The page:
past the tree where Uncle hung himself,

is the highway

the marae-way.

Eels peg the line, and

Chip-dog is lazy barking.

Over the split verandah, you cross

the musty lounge, dark with the 70’s

squeeze down the hall past rooms so

clumsy you can smell the cob

 

out the window, into the land

blazing beneath this ancient copper;

we scrub on the washboard

of someone else’s clothes,

the broken down wringer where

this Auntie’s house is on the left,

that Auntie’s house is on the right;

 

the whole damn road is a gauntlet of aunties.

 

Anahera Gildea (Ngāti Raukawa-ki-te-tonga) has worked extensively as a visual and performing artist, a writer, and a teacher. She has had her poems and short stories published in multiple journals and anthologies, and her first book ‘Poroporoaki to the Lord My God: Weaving the Via Dolorosa’ was published by Seraph Press in 2016. She holds a BA in Art Theory, Graduate Diplomas in Psychology, Teaching,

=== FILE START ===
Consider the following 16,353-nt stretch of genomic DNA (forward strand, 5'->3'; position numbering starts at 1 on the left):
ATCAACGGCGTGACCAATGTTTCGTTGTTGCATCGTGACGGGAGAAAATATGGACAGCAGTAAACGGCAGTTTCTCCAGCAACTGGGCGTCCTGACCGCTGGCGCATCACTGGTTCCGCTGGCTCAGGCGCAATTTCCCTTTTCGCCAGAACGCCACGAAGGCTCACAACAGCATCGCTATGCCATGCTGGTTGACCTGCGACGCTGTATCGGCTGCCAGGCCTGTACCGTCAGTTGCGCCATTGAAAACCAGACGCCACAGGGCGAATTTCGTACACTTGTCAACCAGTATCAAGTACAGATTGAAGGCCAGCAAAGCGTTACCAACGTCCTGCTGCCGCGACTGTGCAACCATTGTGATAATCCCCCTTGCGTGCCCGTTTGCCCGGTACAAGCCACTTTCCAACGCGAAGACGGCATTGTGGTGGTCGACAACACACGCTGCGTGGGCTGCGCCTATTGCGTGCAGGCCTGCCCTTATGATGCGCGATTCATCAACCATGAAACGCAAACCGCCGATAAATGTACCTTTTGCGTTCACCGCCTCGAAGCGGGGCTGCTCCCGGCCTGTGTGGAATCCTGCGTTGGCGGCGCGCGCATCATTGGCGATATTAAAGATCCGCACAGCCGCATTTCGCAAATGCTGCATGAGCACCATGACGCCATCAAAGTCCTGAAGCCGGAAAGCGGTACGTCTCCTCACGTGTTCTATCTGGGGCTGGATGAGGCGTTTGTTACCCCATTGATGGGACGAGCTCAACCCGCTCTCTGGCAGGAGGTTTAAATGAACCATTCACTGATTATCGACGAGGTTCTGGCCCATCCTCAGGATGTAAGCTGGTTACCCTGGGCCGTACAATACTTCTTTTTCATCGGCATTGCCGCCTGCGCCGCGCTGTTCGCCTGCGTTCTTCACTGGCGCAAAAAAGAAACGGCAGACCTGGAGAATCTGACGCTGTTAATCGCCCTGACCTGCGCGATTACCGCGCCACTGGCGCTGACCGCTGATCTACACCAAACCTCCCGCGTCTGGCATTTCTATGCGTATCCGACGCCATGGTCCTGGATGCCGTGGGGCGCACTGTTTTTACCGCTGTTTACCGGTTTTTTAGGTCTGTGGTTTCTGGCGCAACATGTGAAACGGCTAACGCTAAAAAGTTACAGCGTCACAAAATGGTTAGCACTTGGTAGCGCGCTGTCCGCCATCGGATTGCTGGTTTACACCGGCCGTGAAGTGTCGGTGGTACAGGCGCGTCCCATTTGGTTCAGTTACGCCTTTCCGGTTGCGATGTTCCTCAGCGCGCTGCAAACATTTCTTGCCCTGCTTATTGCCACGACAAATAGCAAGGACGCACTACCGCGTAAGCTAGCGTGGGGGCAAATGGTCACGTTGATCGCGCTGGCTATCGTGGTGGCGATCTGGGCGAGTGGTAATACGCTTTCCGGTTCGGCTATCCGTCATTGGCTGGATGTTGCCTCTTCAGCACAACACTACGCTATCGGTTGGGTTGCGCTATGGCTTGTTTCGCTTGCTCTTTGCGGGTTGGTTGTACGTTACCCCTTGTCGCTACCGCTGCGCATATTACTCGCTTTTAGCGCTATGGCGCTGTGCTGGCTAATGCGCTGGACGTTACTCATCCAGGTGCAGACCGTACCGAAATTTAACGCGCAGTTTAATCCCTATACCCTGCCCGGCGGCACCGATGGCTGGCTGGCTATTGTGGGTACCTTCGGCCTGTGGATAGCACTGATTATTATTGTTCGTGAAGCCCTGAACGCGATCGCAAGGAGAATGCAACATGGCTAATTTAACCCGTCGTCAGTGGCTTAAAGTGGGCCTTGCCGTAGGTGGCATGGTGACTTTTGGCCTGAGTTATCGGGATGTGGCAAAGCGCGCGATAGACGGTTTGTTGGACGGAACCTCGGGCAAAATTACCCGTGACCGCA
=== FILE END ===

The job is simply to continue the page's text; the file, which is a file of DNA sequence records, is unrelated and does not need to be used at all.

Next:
Monday Poem: Anahera Gildea’s ‘Ahi kā’

 

 

Ahi kā

 

At the top of the road

there is wind,

railways crossing at the corner,

of an old wooden prefab where

wine gums and popsicles, and

our feet in jandals fill

the one room dairy that is decades gone

 

toward the motorway

past the tree where Uncle hung himself,

is the highway

the marae-way.

Eels peg the line, and

Chip-dog is lazy barking.

Over the split verandah, you cross

the musty lounge, dark with the 70’s

squeeze down the hall past rooms so

clumsy you can smell the cob

 

out the window, into the land

blazing beneath this ancient copper;

we scrub on the washboard

of someone else’s clothes,

the broken down wringer where